“She and Bill Shorten can put this matter to rest very quickly. A new Government does not have access to the cabinet papers of its predecessor. However the Leader of the Opposition can agree to access being granted (see Cabinet Handbook p. 46).”

“Mr Shorten should agree that all advice given to the previous Government relating to the establishment of the NBN be released. That way, the Australian people will be able to judge for themselves whether this extraordinary project, undertaken without any cost benefit analysis, was grounded in economics or politics.”

Delimiter has contacted the office of Bill Shorten to seek comment on whether the Opposition Leader will release the document Turnbull is seeking. Shadow Communications Minister Jason Clare, who posted the ‘Blue Book’ question in Parliament to start with, has stated it is up to Shorten to decide whether the Labor documents are released.

Labor has little to lose from releasing the Lazard report (and indeed, other documents relating to NBN advice given to cabinet) at this point. It might as well get these documents out on the public record so that they won’t keep on coming around to haunt the party in the pages of The Australian every so often. Plus, I’m sure that the Lazard report isn’t quite as single-faceted as it’s being painted, and that it actually contains a variety of advice. It would be good to get this complexity out there — the more information we have, the better the policy formation process will be.

Plus, by releasing the Lazard report and perhaps a couple of other key NBN documents, which are really only of historical interest at this point, Labor will have a lever to pressure Turnbull to be more transparent and release more documents himself, including the Blue Book. I remind Labor that Turnbull has already promised publicly to be more transparent, saying in late September:

” … our commitment is, our focus is, to have a much greater level of transparency and openness. I know there’s a lot of politics associated with the broadband issue but much more than there ever ought to have been and there’s been a huge amount of misinformation and spin about broadband and what various technologies can offer and so my focus and my commitment is that we deal in fact. Fact, not fiction, no more spin, fact. That’s what Australians need to know so they can make informed decisions.”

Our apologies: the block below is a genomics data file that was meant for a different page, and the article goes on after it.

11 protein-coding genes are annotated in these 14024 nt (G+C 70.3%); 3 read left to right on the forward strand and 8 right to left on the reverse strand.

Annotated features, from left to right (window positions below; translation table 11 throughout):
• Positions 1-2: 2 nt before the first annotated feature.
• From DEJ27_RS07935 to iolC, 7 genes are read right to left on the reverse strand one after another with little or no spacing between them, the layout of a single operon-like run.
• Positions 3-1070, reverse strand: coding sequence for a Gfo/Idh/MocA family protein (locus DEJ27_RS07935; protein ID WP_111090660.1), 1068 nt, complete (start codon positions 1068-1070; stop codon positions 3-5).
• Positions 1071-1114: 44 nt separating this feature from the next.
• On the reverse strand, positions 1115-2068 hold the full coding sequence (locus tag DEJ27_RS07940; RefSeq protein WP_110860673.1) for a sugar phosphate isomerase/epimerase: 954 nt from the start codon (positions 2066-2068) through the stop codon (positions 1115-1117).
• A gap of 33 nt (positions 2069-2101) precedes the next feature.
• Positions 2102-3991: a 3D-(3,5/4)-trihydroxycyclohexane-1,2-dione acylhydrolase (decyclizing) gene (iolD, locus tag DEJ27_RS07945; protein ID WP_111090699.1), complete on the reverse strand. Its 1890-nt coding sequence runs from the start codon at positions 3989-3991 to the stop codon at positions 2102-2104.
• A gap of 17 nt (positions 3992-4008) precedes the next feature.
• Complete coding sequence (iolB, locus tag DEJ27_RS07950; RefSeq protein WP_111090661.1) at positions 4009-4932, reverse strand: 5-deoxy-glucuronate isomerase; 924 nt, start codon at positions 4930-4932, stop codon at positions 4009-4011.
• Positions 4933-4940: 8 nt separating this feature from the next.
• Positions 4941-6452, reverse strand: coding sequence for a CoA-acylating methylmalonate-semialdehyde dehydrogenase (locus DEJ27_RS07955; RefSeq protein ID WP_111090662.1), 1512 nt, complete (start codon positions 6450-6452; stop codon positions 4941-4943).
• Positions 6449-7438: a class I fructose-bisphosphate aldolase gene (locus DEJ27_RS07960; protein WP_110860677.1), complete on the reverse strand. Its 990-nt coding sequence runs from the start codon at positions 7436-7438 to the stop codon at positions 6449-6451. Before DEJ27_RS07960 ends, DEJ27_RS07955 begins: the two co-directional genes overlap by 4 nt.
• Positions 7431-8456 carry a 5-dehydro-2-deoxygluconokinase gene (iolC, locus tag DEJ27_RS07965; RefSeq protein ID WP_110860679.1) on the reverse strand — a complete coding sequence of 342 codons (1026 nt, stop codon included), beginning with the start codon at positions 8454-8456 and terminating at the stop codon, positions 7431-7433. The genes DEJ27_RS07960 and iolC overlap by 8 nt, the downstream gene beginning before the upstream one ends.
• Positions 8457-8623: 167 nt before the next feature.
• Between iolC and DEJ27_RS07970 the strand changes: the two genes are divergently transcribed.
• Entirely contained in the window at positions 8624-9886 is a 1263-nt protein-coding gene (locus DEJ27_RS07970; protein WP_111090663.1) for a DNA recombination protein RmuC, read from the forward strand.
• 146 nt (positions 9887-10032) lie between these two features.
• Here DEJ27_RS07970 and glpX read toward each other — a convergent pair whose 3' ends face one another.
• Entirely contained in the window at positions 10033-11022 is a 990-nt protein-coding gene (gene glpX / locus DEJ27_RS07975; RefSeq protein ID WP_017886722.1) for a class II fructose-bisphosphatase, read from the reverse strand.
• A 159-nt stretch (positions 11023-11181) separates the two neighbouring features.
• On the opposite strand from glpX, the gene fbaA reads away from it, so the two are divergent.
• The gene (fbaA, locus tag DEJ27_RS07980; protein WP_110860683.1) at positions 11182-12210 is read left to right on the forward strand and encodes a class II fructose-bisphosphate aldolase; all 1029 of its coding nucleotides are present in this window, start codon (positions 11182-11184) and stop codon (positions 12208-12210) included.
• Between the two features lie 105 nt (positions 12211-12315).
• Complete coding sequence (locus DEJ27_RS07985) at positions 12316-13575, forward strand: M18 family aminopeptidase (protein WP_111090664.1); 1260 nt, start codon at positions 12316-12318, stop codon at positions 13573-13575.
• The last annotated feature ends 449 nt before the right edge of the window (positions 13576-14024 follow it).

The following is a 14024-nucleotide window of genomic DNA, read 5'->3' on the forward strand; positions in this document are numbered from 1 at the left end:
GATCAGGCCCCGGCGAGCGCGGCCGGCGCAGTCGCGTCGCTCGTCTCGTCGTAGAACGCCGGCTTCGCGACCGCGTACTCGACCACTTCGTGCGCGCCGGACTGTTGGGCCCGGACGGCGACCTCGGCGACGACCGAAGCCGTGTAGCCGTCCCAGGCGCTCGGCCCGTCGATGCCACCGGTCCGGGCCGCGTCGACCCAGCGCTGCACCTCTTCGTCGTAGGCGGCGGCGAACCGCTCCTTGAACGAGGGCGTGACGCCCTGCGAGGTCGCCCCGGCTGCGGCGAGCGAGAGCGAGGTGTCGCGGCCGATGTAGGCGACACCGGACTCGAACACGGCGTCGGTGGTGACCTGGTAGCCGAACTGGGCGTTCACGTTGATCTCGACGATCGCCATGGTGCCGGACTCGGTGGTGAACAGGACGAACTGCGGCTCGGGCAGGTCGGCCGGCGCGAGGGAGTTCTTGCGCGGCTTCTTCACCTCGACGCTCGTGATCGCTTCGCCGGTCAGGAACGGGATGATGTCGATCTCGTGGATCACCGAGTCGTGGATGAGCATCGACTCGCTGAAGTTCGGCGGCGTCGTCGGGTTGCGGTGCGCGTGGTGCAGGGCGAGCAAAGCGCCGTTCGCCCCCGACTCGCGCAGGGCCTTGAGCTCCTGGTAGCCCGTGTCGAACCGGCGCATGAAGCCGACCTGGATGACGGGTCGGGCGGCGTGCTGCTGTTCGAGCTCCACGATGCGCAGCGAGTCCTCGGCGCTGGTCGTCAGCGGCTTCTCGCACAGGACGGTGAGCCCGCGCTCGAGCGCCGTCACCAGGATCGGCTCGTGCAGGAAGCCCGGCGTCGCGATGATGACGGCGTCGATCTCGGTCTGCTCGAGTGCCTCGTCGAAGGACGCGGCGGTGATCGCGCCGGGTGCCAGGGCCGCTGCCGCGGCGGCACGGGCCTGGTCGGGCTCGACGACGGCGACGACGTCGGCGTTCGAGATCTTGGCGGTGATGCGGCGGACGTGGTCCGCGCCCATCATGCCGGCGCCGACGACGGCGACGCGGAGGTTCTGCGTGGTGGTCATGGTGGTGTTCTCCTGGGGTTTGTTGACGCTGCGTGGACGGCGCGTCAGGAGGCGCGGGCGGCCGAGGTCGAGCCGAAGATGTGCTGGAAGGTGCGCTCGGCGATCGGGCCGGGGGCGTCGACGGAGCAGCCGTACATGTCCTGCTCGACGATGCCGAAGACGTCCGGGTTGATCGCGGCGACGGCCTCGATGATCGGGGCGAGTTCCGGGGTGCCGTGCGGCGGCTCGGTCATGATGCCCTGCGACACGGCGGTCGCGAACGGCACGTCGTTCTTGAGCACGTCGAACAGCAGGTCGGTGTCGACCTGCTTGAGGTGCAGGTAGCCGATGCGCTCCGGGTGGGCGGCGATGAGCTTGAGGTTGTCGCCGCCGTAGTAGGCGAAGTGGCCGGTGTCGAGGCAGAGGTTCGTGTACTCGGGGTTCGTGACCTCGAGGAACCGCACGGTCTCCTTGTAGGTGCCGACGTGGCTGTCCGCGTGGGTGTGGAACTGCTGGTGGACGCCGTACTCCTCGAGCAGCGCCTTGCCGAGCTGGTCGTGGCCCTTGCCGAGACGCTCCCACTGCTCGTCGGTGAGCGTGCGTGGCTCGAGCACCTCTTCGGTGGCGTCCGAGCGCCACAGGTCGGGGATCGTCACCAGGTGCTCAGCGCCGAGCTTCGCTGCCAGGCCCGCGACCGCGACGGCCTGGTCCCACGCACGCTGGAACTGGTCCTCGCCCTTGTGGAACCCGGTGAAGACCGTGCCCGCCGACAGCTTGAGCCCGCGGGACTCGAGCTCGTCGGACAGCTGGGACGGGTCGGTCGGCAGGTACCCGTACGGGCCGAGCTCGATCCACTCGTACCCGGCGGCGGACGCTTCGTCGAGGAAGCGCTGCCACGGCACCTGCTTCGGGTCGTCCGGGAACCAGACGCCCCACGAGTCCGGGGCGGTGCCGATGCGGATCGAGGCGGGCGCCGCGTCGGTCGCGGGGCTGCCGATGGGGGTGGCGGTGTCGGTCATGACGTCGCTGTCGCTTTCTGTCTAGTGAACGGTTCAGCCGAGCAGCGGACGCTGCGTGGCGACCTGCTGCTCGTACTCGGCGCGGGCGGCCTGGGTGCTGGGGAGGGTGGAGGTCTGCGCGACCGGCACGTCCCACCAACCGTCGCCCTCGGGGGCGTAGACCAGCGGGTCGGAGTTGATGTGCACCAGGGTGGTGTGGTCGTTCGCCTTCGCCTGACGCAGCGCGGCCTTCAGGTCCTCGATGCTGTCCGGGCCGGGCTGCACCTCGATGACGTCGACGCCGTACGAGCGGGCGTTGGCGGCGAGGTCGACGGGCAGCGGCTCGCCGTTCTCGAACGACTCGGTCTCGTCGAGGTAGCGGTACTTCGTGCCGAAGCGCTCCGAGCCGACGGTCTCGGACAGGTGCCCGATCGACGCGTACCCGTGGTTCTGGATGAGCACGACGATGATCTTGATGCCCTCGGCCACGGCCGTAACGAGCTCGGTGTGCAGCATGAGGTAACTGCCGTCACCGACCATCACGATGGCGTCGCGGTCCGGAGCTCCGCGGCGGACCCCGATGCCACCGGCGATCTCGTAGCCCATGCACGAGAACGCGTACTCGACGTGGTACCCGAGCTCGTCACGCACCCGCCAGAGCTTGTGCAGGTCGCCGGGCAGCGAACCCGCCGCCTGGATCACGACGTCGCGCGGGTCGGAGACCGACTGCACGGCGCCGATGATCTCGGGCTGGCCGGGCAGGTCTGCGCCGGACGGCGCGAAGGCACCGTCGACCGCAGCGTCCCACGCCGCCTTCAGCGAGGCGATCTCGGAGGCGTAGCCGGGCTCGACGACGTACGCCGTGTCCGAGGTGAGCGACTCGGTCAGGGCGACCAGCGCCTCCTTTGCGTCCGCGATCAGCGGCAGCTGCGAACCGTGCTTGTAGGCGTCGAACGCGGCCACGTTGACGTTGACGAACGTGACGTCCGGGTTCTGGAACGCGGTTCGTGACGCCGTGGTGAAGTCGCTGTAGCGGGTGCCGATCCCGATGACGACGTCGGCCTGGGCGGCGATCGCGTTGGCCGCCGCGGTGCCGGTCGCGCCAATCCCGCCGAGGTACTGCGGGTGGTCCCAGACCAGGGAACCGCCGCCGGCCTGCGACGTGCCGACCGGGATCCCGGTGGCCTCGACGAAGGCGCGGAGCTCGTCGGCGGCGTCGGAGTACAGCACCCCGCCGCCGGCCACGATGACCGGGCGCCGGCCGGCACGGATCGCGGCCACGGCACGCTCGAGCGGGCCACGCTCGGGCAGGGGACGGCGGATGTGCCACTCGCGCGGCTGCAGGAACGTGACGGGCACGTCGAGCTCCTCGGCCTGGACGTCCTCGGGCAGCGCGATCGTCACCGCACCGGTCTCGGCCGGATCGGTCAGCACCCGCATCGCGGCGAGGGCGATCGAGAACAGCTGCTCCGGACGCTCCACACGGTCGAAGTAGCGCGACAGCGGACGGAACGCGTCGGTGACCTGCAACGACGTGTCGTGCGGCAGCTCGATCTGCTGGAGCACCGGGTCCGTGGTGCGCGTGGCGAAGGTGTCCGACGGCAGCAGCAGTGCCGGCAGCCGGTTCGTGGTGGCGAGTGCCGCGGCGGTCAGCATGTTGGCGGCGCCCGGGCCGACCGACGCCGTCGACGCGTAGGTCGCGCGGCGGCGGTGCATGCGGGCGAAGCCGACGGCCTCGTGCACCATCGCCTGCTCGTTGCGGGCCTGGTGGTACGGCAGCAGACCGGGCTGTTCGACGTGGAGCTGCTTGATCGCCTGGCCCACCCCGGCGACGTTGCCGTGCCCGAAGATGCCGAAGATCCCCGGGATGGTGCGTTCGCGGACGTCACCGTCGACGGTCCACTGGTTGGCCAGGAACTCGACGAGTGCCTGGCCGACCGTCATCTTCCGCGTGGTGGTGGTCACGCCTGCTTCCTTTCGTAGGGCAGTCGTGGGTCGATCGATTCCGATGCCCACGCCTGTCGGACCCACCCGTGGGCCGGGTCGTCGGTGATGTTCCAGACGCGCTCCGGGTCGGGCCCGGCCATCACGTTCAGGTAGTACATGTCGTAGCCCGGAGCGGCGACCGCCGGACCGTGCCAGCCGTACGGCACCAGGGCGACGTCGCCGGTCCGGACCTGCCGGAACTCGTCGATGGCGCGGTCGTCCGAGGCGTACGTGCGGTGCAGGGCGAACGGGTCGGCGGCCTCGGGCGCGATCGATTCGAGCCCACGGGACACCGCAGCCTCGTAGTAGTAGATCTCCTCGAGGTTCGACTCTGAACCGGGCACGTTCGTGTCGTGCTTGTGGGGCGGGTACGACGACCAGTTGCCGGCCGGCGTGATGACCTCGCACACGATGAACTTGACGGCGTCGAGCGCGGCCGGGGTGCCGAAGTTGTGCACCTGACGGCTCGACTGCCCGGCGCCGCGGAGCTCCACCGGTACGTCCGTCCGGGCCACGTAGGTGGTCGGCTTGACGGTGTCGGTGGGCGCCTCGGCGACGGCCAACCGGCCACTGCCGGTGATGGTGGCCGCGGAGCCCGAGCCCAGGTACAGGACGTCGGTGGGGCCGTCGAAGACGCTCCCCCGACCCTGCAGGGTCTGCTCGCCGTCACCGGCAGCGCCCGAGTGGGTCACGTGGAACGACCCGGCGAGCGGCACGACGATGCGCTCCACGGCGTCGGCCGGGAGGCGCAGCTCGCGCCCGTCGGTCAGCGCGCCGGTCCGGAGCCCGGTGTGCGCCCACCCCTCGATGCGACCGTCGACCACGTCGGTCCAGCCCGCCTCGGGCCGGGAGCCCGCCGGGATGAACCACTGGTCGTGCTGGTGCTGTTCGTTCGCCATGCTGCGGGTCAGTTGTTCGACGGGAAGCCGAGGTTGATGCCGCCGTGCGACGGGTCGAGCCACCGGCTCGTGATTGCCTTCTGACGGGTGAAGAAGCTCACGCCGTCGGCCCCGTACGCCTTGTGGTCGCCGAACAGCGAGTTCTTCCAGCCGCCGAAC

Calling Turnbull’s bluff and releasing the Lazard report and a couple of other NBN documents would force Turnbull to consider releasing his Blue Book. This would have the effect of embarassing the Minister and driving a little stake in his relationship with Prime Minister Tony Abbott, who has been public about the fact that he does not want the incoming ministers’ briefings released.

Image credit: Parliamentary broadcasting


  1. Labor’s is short on substance and full of hairy assumptions…. whereas the Lib’s consists of well-formed opinions built on clean analysis. I know which one is more embarrassing to its progenitor.

    • You do realise that the Blue Book you refer to that “consists of well-formed opinions built on clean analysis” is merely the departmental summary of what Turnbull is commited to doing, dont you? In other words, the outgoing Labor Governments policies in action.

      Even when you troll you get it wrong. Standard Liberal problem though, no need to be embarassed.

    • And your evidence for stating this about reports you have never seen?

      Oh, it’s simply because of your bias, fair enough, more than adequate reasoning, QED

    • Well informed opinion, and clean analysis? Of what?

      The policy is even less defined that Labor’s was. And Labor’s started out in pretty poor shape. We now have reviews, delays and the Minister is even quietly letting his own dates slip.

      This limbo-land crap will result in huge delays, costly expense in retooling and induce all manner of knock-on effects.

      I would very much prefer Turnbull just shut-up already and get on doing the job he was sworn in to do. He’s still operating from opposition, despite being elected.

    • Your comment is based on selective information, unsubstantiated hopeful conjecture, bald-faced assertions and strong political bias. Is your comment not embarrassing to its progenitor?

    • Renai this is blatant trolling. Whether he is right or not, the way haha yeah has framed this is ridiculously biased.